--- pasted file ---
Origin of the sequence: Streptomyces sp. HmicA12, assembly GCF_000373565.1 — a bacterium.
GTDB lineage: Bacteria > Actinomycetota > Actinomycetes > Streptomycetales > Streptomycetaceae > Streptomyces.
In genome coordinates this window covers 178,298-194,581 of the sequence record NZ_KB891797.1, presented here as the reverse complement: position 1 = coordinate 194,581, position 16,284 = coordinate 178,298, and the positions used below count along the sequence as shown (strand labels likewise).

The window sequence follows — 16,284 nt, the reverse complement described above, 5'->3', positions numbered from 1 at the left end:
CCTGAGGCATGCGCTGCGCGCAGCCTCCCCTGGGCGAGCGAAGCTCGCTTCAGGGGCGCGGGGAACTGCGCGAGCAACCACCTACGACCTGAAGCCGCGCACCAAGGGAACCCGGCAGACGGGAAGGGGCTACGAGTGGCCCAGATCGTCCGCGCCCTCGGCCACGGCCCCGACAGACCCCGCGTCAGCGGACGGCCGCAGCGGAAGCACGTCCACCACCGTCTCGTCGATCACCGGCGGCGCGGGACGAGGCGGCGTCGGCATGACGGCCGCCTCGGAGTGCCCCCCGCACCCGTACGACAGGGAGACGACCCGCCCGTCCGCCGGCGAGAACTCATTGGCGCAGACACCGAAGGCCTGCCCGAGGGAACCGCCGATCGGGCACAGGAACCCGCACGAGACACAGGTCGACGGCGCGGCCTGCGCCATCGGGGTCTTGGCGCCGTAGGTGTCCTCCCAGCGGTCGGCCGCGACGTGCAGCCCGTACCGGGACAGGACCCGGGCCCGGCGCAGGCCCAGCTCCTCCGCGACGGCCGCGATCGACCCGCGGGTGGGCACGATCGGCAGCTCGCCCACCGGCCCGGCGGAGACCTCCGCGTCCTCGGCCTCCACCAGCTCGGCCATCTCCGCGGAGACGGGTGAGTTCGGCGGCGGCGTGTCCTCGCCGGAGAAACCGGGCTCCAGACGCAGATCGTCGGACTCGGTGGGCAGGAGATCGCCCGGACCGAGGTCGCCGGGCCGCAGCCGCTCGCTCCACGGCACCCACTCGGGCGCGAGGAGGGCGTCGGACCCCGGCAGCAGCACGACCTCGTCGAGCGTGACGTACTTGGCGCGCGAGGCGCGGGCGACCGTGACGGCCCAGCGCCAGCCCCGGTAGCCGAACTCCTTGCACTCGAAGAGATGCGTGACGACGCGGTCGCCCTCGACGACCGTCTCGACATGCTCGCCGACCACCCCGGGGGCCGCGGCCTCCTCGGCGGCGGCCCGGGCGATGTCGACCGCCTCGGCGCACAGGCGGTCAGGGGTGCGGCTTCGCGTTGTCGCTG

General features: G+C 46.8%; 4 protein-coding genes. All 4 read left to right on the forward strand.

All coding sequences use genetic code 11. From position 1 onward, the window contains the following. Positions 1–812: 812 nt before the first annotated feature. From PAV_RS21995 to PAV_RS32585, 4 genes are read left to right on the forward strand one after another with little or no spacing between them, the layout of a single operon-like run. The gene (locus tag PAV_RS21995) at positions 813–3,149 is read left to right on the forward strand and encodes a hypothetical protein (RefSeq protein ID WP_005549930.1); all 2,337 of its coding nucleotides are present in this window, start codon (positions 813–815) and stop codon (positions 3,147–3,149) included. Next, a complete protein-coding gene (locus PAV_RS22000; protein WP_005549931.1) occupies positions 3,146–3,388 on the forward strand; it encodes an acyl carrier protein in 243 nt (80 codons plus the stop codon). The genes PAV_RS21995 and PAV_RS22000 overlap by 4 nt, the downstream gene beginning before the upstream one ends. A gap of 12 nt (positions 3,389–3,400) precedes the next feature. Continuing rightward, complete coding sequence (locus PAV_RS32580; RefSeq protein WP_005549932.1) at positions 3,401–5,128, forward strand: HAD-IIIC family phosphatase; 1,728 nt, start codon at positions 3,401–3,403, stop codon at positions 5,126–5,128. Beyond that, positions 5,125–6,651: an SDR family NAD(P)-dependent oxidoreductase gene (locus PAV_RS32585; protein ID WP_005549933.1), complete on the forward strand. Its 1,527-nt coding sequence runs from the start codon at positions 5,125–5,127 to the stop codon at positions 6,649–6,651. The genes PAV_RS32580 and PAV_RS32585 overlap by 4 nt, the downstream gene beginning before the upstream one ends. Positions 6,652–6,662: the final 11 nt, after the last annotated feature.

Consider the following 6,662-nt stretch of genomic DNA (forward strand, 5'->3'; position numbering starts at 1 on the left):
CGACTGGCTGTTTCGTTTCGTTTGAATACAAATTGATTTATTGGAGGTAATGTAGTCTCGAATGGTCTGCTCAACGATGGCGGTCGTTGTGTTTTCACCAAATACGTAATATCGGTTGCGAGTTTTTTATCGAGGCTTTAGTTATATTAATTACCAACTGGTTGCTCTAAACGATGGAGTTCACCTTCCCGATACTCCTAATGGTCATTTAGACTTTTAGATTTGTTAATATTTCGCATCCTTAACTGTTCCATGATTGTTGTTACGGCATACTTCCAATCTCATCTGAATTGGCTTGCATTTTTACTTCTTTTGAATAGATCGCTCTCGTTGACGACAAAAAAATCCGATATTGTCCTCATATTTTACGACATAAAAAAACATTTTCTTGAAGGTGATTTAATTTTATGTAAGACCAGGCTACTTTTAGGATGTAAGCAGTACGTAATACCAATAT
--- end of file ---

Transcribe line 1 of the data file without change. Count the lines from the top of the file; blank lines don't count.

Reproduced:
Origin of the sequence: Streptomyces sp. HmicA12, assembly GCF_000373565.1 — a bacterium.